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Thursday, November 15, 2007

At last some good news about rTMS?

A large study to the efficacy and safety of rTMS is recently published. The primary outcome criterion for rTMS for treatment of depression was the difference between the mean MADRS score before minus the score at week 4 of treatment. The difference between rTMS and sham TMS was not significant (p=0.057)at week 4. There was a baseline imbalance between groups. Six patients had a MADRS baseline score between 14 and 19 which is in the mild range. They were unevenly randomized across the two groups (i.e., 4 to the active and 2 to the sham). Excluding these six from the analysis finally resulted in a significant difference between groups (p=0.038), favoring active treatment. At week 6 the baseline to endpoint change on the MADRS was not significant with or without the six afore mentioned patients.

With the Hamilton Ratings Scale for Depression 17 and 24 item version (HAMD-17, HAMD-24), the difference of the mean change at week 4 was significant for both rating scales in favor of the active treatment. This advantage was sustained at week 6.

Mean differences of scores of depression severity scales are very sensitive measures. They easily lead to significant differences but are these differences not only significant but also clinically relevant.

For comparison clinician rated global illness severity showed significant greater improvement with the active treatment already at week 2 continuing to week 6.
Response rates, that is a reduction of 50% or more on the severity scale from baseline until week 4 and 6 was significantly higher for the active treatment compared to the sham treatment for all three rating scales.

Remission rates were not significantly higher for the active treatment except for the MADRS at week 6 and HAMD-24 at week 6. Remission is what you should seek in the treatment of depression. Remission rate at week 6 defined as a score on the HAMD-17 lower than 7 was 15.5%.

Patient reported mood change and global improvement were not significantly higher for the active treatment compared to sham rTMS.

Side effects of rTMS
There was more scalp discomfort and pain with the active treatment. There were no seizures. 16 serious were reported, 9 in the active treatment and 7 in the sham treatment, mostly due to disease related exacerbation.

This is the first large (n=301), multi site (23 US, 2 Australia, 1 Canada), placebo controlled trial on medication free depressed patients. Patients were required to have failed at least one but no more than four adequate antidepressant treatments. Patients with lack of response to ECT were excluded.

Dr Shock's opinion
This is a trial very well done. Due to its design only the scores on time point of week 4 are truly double-blind. They introduced a new method for sham treatment: the sham coil had a embedded magnetic shield. This study also shows that longer treatment with rTMS is well tolerated. The use of pharmacotherapy treatment failure as an inclusion criterion every time amazes Dr Shock. There are far better treatment options e.g. plasma level controlled TCAs, lithium addition and ECT to name a few.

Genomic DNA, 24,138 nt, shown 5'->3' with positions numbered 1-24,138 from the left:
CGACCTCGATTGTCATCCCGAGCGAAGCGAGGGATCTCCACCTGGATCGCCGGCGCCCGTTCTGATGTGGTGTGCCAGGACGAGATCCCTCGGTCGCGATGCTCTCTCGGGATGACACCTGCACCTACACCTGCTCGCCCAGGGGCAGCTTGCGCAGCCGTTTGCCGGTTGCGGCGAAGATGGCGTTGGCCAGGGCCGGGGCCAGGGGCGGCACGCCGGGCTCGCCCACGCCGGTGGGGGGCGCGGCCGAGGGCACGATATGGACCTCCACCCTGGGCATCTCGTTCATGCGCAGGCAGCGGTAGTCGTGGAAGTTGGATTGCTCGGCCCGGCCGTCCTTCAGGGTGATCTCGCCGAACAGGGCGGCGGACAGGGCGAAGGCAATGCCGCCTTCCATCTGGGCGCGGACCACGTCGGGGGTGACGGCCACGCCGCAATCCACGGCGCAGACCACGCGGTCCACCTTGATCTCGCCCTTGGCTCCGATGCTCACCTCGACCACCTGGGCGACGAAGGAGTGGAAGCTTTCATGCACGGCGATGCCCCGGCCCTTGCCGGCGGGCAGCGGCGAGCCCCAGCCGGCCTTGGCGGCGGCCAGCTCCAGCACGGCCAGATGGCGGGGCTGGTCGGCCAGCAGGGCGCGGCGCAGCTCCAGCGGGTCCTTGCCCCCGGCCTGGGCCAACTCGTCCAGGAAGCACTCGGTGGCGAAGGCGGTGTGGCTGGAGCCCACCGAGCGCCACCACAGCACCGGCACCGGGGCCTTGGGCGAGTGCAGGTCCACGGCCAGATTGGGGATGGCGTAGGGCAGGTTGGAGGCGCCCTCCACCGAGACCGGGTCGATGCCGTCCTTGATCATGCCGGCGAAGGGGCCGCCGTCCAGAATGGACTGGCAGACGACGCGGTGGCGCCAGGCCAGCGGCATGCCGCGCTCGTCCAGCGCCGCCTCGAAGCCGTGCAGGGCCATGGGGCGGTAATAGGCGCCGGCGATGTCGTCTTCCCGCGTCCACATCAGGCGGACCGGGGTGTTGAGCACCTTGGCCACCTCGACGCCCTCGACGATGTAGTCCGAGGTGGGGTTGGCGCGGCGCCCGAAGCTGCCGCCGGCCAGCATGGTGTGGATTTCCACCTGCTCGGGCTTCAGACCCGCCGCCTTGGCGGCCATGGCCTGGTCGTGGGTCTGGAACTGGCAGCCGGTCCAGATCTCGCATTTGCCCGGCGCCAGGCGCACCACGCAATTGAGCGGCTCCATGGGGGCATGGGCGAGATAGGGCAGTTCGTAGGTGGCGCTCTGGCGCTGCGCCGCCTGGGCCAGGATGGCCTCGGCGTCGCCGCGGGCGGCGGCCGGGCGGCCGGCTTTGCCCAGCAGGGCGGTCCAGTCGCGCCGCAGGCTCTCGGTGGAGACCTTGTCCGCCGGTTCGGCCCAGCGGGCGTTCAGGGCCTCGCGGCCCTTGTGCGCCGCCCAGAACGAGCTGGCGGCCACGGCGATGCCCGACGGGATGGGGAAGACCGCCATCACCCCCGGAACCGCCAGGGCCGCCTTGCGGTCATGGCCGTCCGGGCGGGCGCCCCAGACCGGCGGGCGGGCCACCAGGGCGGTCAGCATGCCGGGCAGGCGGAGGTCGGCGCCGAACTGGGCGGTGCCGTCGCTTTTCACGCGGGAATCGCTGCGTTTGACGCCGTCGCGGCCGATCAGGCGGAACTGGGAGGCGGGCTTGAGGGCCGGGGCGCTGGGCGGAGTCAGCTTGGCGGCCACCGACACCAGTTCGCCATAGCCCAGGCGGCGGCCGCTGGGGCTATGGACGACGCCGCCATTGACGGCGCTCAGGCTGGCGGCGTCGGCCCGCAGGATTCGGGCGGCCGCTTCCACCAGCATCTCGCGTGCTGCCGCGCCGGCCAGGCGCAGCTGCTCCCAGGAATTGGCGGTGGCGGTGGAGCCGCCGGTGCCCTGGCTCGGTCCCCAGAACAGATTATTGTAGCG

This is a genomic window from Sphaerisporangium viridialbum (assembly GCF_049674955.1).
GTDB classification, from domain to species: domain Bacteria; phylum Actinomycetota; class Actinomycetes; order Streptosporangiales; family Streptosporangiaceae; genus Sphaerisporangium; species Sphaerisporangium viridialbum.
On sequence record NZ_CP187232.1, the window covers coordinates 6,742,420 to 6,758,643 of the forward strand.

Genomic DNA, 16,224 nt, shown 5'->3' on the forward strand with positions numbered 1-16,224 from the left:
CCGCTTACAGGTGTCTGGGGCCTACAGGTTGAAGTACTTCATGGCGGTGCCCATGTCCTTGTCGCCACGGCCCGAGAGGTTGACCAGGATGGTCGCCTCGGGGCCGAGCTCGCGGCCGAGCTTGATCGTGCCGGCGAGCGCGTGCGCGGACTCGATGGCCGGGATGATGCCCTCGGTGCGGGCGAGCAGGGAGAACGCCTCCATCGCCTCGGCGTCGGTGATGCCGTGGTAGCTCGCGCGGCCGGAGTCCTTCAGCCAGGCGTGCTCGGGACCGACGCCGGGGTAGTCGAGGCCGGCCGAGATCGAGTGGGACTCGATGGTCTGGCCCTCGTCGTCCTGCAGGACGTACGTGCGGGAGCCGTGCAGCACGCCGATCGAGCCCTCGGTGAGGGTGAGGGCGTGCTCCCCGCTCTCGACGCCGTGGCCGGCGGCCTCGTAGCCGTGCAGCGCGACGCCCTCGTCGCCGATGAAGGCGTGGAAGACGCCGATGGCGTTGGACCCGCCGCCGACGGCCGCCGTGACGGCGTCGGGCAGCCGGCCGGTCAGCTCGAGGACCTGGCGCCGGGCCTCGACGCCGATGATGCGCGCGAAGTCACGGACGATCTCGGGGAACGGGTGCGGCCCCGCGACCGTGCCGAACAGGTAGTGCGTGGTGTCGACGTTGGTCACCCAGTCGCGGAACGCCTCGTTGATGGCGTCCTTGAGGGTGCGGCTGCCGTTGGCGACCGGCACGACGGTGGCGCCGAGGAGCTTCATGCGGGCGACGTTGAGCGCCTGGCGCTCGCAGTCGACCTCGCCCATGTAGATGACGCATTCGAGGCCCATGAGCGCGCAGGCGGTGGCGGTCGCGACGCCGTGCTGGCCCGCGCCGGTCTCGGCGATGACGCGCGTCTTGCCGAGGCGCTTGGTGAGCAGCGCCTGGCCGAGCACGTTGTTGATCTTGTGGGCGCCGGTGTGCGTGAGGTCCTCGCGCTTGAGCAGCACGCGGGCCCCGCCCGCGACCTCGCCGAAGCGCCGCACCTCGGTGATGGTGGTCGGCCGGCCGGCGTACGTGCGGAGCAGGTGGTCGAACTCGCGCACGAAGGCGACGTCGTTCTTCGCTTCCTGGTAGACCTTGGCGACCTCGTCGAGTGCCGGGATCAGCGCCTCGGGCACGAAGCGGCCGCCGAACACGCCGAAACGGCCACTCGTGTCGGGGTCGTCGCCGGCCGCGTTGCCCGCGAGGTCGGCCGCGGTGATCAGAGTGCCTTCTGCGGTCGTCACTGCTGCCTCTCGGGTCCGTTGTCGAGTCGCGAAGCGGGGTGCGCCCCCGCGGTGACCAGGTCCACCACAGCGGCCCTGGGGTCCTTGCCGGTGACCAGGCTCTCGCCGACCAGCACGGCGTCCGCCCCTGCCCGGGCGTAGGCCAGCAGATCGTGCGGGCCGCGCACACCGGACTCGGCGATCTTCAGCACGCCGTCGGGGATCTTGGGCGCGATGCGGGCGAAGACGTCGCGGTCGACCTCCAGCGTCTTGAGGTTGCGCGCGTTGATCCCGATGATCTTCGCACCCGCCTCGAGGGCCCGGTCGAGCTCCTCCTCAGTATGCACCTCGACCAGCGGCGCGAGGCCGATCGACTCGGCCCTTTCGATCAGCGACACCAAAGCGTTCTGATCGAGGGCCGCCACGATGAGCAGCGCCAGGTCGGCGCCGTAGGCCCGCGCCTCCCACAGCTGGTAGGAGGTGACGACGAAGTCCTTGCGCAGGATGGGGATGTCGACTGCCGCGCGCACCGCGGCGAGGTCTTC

Considering the outcome on the time point at week 4, Dr Shock is not very impressed by the results. For significant difference with the primary outcome 6 patients had to be excluded from the analysis. The mean difference between active and sham on the severity scales is in the range of 2-3 points, significant but hardly clinical relevant. Absolute figures on response and remission at week 4 are not given in this article. Remission rate at 6 weeks on the HAMD-17 was 15.5% increasing to 22.6% at week 9 with open labeled therapy. Not very impressive.

Article discussed:

Biol Psychiatry. 2007 Dec 1;62(11):1208-16. Epub 2007 Jun 14.
Efficacy and safety of transcranial magnetic stimulation in the acute treatment
of major depression: a multisite randomized controlled trial.
O'Reardon JP, Solvason HB, Janicak PG, Sampson S, Isenberg KE, Nahas Z, McDonald
WM, Avery D, Fitzgerald PB, Loo C, Demitrack MA, George MS, Sackeim HA.
PMID: 17573044 [PubMed - in process]
Blogging on Peer-Reviewed Research


herb said...

Hi Doc,

I owe you several thanks. First thanks for opening the door on Flickr. Apparently I didn’t pay much attention to the sidebar on your site. Those are wonderful photos that you’ve taken and then I spent an evening perusing some of the other work.

Most importantly, thanks for expressing your viewpoint as it relates to your reading of the study results. I’ve come to learn even you professionals differ over the interpretation of the same study results making it even more difficult for me as a lay-person and care giver to make the best possible decision(s) for my charge.

Of note also from my perspective was the apparent lowering of the bar as to the acceptability of study subjects when compared to the VNS study.

Once again, thank you and thanks for taking the time to share with me.


herb said...

Hi Doc,

I thought you might have interest in reading the following press release.

Since I’ve already read your thoughts relating to the study would you care to comment about this press release?


Dr. Shock said...

Dear Herb,
I've seen articles like this one by the dozens in my RSS reader, what is puzzling me is why does this article, one of many about depression treatment and rTMS get so much attention?
It only strengthens my opinion expressed in the post.
Regards Dr Shock

herb said...


Media or sponsor hype? I don’t know.

Maybe it is paid professional hype along the lines of Dr. Carlat’s recent expose or contrition in the New York Times if you happened not to read the piece or the various commentaries on the subject.